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Mol Cell. 2004 Apr 9;14(1):117-26.

Forward translocation is the natural pathway of RNA release at an intrinsic terminator.

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1
Department of Molecular Biology and Genetics, 349 Biotechnology Building, Cornell University, Ithaca, NY 14853, USA.

Abstract

Intrinsic terminators of bacterial RNA polymerase are small (< approximately 30 bp) sequences containing a dyad symmetry that encodes a hairpin in the RNA, followed immediately by a uridine-rich stretch of 5-9 nucleotides just before the site of RNA release. Formation of the RNA hairpin destabilizes the elongation complex, leading to transcript release. We test a model in which hair-pin formation drives RNA polymerase and the melted DNA bubble downstream without transcript elongation, thus releasing the transcript from its enclosure within the enzyme as an RNA/DNA hybrid. We show that blocking downstream translocation of RNAP and preventing downstream DNA unwinding both inhibit transcript release. We argue that translocation of RNA polymerase is essential and that translocation of the bubble stimulates, but is not required, for RNA release; we conclude that forward translocation is the natural pathway of RNA release at an intrinsic terminator.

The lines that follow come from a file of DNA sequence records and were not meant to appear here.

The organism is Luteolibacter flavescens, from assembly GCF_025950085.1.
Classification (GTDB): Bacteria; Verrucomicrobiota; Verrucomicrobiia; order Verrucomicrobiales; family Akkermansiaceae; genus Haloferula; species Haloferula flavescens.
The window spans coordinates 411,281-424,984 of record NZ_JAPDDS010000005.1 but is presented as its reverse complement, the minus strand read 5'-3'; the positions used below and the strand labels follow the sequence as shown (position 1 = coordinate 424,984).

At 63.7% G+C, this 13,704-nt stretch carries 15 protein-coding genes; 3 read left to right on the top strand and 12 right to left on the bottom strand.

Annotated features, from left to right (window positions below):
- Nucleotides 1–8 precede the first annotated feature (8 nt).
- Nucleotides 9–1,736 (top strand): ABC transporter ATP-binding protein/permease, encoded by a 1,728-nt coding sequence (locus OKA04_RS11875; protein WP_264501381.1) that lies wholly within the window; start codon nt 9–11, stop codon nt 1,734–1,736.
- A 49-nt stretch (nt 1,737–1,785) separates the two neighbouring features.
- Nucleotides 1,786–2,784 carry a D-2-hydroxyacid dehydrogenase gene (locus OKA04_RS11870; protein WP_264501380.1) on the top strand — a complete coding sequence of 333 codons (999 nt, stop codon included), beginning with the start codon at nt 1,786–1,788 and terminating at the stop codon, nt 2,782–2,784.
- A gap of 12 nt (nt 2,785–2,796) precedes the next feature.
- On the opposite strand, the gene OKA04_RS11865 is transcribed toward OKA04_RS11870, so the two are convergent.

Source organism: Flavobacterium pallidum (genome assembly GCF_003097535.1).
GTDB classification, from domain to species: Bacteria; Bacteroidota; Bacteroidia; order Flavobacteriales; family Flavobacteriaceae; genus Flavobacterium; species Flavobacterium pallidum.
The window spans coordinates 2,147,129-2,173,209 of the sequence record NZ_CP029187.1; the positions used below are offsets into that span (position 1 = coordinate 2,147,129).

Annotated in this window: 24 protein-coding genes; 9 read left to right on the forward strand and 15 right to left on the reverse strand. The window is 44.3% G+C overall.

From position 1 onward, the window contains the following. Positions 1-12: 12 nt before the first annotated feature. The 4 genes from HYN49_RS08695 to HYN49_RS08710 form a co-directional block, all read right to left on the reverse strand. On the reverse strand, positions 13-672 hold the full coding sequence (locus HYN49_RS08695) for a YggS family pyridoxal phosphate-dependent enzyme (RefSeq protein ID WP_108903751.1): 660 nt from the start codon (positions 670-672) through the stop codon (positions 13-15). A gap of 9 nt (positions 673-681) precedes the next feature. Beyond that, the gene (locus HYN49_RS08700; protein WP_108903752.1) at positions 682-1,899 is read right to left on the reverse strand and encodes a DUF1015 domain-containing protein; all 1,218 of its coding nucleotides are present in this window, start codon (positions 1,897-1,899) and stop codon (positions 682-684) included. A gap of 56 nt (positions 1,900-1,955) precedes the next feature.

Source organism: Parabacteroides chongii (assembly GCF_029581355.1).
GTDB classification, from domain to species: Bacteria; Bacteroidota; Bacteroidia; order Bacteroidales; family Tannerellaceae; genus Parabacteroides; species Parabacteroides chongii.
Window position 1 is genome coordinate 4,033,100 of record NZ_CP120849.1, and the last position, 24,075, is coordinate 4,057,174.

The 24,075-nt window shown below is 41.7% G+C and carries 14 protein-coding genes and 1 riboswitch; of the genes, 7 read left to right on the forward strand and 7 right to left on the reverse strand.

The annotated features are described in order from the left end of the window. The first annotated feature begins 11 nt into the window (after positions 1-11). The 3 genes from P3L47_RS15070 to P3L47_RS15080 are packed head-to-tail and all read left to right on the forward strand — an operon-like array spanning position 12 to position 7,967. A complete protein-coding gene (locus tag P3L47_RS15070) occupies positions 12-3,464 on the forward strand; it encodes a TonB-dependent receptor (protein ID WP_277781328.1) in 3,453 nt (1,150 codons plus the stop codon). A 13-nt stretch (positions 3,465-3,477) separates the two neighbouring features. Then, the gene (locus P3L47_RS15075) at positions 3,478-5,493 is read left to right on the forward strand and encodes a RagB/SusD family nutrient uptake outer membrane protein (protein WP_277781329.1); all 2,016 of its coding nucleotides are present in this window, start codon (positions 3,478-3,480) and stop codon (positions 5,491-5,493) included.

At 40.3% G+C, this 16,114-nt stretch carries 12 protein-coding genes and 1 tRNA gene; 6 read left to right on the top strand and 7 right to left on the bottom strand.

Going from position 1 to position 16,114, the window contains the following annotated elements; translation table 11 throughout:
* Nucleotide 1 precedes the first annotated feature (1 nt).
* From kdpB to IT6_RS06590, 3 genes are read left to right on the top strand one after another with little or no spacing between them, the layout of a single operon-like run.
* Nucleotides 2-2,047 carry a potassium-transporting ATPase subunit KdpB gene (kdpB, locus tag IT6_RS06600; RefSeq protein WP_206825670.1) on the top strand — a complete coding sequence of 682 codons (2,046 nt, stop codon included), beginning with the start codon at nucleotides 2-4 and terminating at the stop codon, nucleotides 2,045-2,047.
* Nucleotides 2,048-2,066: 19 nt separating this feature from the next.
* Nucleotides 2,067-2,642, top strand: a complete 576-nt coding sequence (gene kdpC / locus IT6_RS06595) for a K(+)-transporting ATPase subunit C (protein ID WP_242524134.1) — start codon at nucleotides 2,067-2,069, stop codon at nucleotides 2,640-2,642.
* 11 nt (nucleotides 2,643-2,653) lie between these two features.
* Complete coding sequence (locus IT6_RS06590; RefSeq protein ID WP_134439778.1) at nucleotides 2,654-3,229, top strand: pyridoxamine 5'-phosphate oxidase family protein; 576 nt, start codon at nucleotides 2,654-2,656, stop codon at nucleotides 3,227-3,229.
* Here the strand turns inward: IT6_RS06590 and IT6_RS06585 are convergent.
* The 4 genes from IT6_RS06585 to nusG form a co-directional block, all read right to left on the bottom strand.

PMID:
15068808
[Indexed for MEDLINE]
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